Wednesday, August 31, 2011

My Favorite Reads - The Zombie Edition

I've been asked over and over again by fans of the AS THE WORLD DIES series to recommend another zombie series just like mine.  Honestly, I don't know of any zombie novels that are in the same vein as ATWD.  I suspect that is why it's popular.

The other common question I am asked is to recommend other zombie books that I like.  Since I've been working on my zombie novels for almost 7 years on and off, I haven't read as many zombie books as people might assume.  I tend not to read in the genre in which I am writing at the moment.  I usually cram my zombie reading into time periods when I'm writing about other kinds of monsters.  But I have read a few books in the genre that I'd like to recommend.


BREATHERS from S.G. Brown was not only funny, but a story with a great plot, sympathetic characters, and a nice dose of social commentary.  It was so clever and well-written, I could completely understand why Hollywood snapped it up so quickly.

I had the pleasure of meeting S.G. Browne at a convention we were both appearing at.  He is a very nice guy and it was a pleasure meeting him.  I was very excited when I got an autographed copy of his novel.

THE ZOMBIE-WILSON DIARIES by Timothy W. Long is just all sorts of wrong.  It's just wrong!  When I read the original online serial, I busted out laughing too many times to count.  When it was later published by a small press, I had fun helping Tim tidy up the book (but not too much..the publisher wanted it to sound like a real diary), and we had a good time giggling over the cute illustrations his daughter did for each chapter.

Timothy Long does a great job making the obscene, macabre, and profane incredibly funny.

Once the zombie action starts in DEAD CITY, it does not stop.  Literally. I remember staying up all night flipping pages as fast as I could.  Our poor hero didn't get a break to take a breath, and neither did I.  I plowed through to the end of the book in record time.  Seriously, the book never lets up.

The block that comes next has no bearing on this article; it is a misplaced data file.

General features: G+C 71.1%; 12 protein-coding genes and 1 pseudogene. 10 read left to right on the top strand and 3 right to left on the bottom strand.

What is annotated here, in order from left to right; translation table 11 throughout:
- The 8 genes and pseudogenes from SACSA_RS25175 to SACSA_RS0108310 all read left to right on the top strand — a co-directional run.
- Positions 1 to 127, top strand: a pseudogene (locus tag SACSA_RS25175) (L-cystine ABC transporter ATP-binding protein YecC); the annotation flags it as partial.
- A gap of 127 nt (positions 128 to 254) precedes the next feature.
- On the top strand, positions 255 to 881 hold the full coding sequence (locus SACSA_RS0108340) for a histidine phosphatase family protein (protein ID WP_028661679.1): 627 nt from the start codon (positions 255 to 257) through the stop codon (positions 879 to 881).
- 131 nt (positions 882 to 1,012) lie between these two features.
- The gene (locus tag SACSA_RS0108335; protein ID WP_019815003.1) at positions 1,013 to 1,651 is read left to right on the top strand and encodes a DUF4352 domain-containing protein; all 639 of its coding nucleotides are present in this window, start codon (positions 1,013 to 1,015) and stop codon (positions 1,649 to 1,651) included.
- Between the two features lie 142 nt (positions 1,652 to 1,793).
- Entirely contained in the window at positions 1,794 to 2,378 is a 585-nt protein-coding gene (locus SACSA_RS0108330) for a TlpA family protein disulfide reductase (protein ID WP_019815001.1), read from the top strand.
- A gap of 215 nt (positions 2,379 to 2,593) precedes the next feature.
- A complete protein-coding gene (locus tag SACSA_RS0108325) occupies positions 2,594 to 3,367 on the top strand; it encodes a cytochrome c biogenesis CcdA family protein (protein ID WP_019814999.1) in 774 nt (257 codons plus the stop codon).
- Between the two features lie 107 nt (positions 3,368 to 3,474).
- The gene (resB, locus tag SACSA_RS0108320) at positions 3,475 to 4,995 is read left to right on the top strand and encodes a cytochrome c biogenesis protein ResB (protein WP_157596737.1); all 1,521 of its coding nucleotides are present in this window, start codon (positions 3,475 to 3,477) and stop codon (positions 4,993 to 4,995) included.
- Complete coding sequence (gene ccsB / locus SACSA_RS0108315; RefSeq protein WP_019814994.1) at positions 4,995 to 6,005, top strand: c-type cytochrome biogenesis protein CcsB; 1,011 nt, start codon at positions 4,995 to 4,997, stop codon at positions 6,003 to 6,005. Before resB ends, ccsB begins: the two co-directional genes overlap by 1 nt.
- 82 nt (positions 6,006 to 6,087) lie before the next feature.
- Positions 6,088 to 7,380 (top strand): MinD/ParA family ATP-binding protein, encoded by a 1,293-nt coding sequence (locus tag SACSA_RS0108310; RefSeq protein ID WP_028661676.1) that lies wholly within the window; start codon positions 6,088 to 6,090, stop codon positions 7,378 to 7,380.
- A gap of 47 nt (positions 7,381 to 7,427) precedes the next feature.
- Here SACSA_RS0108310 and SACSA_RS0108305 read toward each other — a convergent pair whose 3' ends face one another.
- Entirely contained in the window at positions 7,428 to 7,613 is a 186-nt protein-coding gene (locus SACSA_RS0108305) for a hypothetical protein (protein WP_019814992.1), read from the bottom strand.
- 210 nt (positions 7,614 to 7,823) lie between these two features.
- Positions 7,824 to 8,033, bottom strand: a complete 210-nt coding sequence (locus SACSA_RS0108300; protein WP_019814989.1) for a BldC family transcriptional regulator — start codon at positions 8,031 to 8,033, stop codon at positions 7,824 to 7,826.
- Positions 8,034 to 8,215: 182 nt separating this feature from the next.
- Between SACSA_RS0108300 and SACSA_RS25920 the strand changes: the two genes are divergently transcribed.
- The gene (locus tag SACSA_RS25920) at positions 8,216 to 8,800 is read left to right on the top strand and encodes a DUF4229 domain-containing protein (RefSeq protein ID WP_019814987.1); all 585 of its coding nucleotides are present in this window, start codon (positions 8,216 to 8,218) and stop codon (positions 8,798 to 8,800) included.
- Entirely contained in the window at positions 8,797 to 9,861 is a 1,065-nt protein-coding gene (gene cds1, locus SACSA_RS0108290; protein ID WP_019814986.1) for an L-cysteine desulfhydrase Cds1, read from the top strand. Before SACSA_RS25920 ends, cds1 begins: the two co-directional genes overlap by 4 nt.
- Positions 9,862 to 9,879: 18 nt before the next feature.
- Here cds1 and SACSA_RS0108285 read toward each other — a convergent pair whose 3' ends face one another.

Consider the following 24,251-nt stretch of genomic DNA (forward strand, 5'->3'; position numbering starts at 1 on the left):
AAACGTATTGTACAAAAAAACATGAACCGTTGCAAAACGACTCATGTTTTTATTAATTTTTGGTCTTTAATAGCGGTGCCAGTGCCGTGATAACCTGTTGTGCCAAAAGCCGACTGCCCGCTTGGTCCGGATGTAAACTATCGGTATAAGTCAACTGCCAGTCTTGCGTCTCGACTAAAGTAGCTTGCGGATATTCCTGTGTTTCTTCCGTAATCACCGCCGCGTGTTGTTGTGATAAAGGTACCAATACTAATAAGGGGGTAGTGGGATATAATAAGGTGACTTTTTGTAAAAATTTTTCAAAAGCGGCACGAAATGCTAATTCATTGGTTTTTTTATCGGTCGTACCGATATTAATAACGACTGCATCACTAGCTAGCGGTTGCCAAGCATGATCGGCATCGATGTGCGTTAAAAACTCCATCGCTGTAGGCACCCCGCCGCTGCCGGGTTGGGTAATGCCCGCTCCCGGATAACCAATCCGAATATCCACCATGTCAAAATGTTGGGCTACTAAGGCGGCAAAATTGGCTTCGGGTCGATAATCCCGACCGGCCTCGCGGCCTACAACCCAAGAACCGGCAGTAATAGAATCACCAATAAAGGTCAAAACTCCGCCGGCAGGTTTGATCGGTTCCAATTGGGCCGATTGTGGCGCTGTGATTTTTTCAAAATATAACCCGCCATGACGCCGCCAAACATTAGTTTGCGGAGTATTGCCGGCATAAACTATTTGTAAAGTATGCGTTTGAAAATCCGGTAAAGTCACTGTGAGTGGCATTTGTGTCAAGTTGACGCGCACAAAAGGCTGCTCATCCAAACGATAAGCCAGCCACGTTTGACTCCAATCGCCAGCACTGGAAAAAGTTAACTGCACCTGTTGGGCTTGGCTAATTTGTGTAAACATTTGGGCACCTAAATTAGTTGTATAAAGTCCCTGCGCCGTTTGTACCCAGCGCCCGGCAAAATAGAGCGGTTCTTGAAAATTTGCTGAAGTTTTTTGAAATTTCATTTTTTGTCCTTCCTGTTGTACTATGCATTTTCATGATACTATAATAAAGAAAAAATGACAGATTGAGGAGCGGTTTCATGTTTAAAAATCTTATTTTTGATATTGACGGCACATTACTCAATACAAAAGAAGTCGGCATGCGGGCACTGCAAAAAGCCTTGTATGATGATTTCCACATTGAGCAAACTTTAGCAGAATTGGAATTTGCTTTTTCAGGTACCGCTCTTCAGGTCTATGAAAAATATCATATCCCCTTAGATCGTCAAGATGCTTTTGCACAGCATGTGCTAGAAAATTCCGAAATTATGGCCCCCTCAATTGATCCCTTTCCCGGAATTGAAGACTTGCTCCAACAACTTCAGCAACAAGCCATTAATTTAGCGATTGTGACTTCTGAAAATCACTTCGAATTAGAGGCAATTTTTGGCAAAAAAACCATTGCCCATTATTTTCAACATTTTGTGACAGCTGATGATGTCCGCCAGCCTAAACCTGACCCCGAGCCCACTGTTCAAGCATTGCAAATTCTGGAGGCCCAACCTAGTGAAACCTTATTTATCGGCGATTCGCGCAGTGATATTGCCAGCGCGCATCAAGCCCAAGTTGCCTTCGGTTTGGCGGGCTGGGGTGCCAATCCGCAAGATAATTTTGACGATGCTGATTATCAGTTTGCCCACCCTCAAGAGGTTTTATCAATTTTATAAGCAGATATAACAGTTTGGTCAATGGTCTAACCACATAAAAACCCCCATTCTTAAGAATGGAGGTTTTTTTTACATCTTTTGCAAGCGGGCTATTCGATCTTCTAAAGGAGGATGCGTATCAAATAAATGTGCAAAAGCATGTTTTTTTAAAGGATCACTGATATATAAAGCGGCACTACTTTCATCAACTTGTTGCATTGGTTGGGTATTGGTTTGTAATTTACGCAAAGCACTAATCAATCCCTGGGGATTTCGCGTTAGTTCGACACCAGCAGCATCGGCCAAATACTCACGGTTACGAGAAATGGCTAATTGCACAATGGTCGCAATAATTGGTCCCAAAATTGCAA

I met Joe McKinney a few years ago at a local convention in Austin, TX.  It was a great pleasure to meet him and chat about the zombie genre.  He was very encouraging to talk to and he gave me some of the best advice on my writing career I have ever received.

LAKEWOOD MEMORIAL is a return to the slow shambling zombies of the Romero films, but it is fast-paced and full of action.  The story revolves around a single mother, a nurse at the local hospital, and her two kids on the night the zombies rise from their graves.  The kids are home with the sitter since their mom is at work and a good chunk of the story is about the children trying to reach their mother.

Robert Best and I have a playfully adversarial relationship in real life.  I mock his enormous head and he loves to proudly proclaim how much I suck.  But I have to give him kudos for this book. I stayed up a good chunk of the night reading this book in one fell swoop while attending a convention where he was also appearing.  I could not put it down.


THE FOREST OF HANDS AND TEETH is a unique take on the zombie genre.  It takes place a hundred years after the dead took over the world and our young heroine  Mary, lives in a fenced in village controlled by a religious order.  The world building in this novel is incredible and I loved the fenced in pathways and villages that inhabit it.  The idea of walking down a long path with zombies on either side of the fence trying to get to you is just terrifying.  The prose is lyrically beautiful at times, but the zombie action is excellent.  I didn't like the lead character in this book at all, but I loved the book as a whole.  The two sequels are also very good reads, building on the foundation of the first.  The third book in the series, THE DARK AND HOLLOW PLACES is my favorite of the three.

The author, Carrie Ryan, is one of the first women to write in the genre and she's amazing.